Sealing/Expunging Criminal Records in Florida

Expungement and sealing of criminal records are very different things. If a judge orders an individual’s records sealed, they are just that – sealed, meaning that the public does not have access to them. Only certain governmental agencies – including law enforcement and the courts – will have access to the records. Expungement, on the other hand, means your records will be physically destroyed.

If you have been charged with a crime and are looking to have that criminal charge either sealed or expunged, you need a knowledgeable and experienced attorney to guide you through the process.  The Berman Law Group has built a reputation as fearless and indefatigable defenders of their client’s rights. With decades of experience, we have the knowledge and skill to help you fight to clear your name.

If you need an experienced defense attorney, call The Berman Law Group right now at (800) 375-5555 for a free consultation, where you’ll receive an honest and thorough evaluation of your case from a member of our knowledgeable team.

What is Sealing?

When a criminal record is sealed in the State of Florida, this means that any law enforcement or judicial record can only be accessed in very limited circumstances. Sealed records may be eligible for expungement after 10 years. One of the benefits of sealing a criminal record is that the individual who has had the record sealed can deny the existence of that record, except to the following agencies and bodies:

  • Law enforcement
  • Department of Children and Family
  • Department of Education
  • Department of Juvenile Justice
  • Any school – private or public
  • Any licensee dealing with children
  • The Florida Bar Association
  • Or, after they have been prosecuted for subsequent crimes

In addition, there are a number of crimes that an individual cannot have sealed if they receive a “withhold of adjudication.” These charges may be expunged, however, if the charges were dropped, dismissed, or they were found not guilty. These charges include:

  • Crimes involving children, including enticing, luring, or lewd-behavior in front of a child
  • Sexual crimes, including assault, battery, and voyeurism
  • Violent crimes, including assault, battery, and domestic violence
  • Homicide and manslaughter
  • Kidnapping, carjacking, robbery, and terrorism
  • Any offense by public employees

Who Is Eligible for Sealing Records?

Under Florida legal statutes, an individual may qualify for sealing records if they meet the following criteria:

  • They have never been convicted of, or plead guilty to, any criminal charge
  • The individual has not been convicted of or entered a guilty plea to, the charge for which they are applying to seal.
  • They are not currently on probation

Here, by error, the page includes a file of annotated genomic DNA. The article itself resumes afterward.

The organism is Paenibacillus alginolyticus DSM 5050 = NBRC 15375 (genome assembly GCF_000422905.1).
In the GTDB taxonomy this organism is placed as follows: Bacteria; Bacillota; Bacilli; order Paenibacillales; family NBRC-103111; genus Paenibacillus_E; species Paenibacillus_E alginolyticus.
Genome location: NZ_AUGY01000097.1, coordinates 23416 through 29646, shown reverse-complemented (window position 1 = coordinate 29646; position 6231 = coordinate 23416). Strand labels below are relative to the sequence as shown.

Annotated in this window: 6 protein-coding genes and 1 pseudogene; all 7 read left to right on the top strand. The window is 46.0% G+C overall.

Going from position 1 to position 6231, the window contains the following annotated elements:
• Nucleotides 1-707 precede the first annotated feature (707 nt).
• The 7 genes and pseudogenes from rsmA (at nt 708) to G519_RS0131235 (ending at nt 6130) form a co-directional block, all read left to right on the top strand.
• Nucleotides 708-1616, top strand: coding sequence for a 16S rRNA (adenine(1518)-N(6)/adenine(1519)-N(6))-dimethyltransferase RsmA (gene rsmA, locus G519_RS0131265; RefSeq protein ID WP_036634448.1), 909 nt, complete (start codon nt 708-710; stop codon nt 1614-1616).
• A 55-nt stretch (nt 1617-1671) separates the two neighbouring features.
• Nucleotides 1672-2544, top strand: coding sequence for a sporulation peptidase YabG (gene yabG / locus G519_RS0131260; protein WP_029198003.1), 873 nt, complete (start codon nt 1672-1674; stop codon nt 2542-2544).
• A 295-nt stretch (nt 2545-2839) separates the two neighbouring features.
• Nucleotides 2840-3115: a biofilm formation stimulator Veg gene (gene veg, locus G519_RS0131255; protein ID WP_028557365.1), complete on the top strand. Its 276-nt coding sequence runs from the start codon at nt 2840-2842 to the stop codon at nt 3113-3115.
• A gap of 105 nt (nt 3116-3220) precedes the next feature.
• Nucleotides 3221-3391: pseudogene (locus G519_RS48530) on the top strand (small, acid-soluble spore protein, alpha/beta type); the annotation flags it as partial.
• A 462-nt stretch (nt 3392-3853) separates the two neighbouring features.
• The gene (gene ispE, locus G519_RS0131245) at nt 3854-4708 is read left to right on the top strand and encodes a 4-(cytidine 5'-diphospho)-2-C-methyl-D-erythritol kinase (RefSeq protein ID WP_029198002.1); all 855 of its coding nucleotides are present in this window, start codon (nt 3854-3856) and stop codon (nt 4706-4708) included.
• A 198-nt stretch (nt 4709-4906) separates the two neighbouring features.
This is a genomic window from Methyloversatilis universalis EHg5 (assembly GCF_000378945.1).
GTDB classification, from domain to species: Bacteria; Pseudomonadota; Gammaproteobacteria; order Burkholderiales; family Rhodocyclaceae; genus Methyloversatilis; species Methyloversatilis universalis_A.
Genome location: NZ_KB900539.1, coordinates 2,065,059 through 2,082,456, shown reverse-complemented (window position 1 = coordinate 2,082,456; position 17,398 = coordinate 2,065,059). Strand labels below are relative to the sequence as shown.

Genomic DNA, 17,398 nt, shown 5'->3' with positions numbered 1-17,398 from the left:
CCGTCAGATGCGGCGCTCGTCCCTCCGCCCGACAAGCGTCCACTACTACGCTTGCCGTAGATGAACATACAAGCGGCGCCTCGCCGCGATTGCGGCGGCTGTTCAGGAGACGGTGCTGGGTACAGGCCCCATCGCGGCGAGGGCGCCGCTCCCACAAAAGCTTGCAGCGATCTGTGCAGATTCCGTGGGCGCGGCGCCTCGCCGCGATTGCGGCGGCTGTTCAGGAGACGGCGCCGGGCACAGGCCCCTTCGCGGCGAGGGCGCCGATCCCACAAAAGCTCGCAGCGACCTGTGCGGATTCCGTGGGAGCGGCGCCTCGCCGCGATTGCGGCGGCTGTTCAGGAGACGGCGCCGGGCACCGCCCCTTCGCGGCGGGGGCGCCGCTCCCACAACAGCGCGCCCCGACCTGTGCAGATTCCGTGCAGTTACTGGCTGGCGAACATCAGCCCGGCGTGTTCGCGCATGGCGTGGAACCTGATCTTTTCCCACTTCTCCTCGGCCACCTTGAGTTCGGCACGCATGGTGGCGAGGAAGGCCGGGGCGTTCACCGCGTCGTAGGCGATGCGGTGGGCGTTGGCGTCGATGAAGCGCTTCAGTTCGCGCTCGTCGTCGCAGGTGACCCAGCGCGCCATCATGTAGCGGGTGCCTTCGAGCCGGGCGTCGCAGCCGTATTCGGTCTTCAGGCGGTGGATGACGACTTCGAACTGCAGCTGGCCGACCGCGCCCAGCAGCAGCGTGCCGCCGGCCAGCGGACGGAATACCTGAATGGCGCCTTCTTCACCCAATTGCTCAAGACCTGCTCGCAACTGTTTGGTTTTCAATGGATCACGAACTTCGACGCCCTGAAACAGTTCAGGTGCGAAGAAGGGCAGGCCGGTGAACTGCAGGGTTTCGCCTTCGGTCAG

• They previously have not had a criminal record sealed or expunged in any other jurisdiction.

What is Expungement?

When a court orders an individual’s records to be expunged, the criminal records must be physically destroyed. Only the Florida Department of Law Enforcement may hold a copy of the files, though the contents are kept confidential and may only be viewed with a court order. Once expungement of the record has occurred, any entity which accesses to sealed records would have would only see the following response to an individual’s criminal record, in accordance with Florida statutes § 943.0585: “Criminal History Record Expunged Pursuant to Florida Statutes 943.”

Who Is Eligible for Expungement?

While record sealing is available to those who were not convicted, or judgment of guilt was withheld, expungement is usually only available in cases in which no charges were filed, were dismissed or when the relevant criminal record has been sealed for ten years. Florida law dictates that certain serious crimes do not qualify for expungement. These include, but are not limited to:

  • Crimes involving children, including enticing, luring, or lewd-behavior in front of a child
  • Sexual crimes, including assault, battery, and voyeurism
  • Violent crimes, including assault, battery, and domestic violence
  • Homicide and manslaughter
  • Kidnapping, carjacking, robbery, and terrorism
  • Any offense by public employees

Current Florida law states that one expungement only is allowed per lifetime per individual. This applies only to Florida criminal records and not other states. There are certain exemptions, which will not count towards your one expungement of a criminal record in Florida. These exceptions are:

  • You had a qualified juvenile expungement in the past
  • You are the victim of human trafficking
  • Your charges were dropped due to lawful self-defense

If you are considering sealing or expunging a criminal record, you should seek legal counsel immediately. Make sure you get a trusted and experienced defense attorney who is willing to fight for your rights. Call The Berman Law Group right now at (800) 375-5555 for your free consultation.

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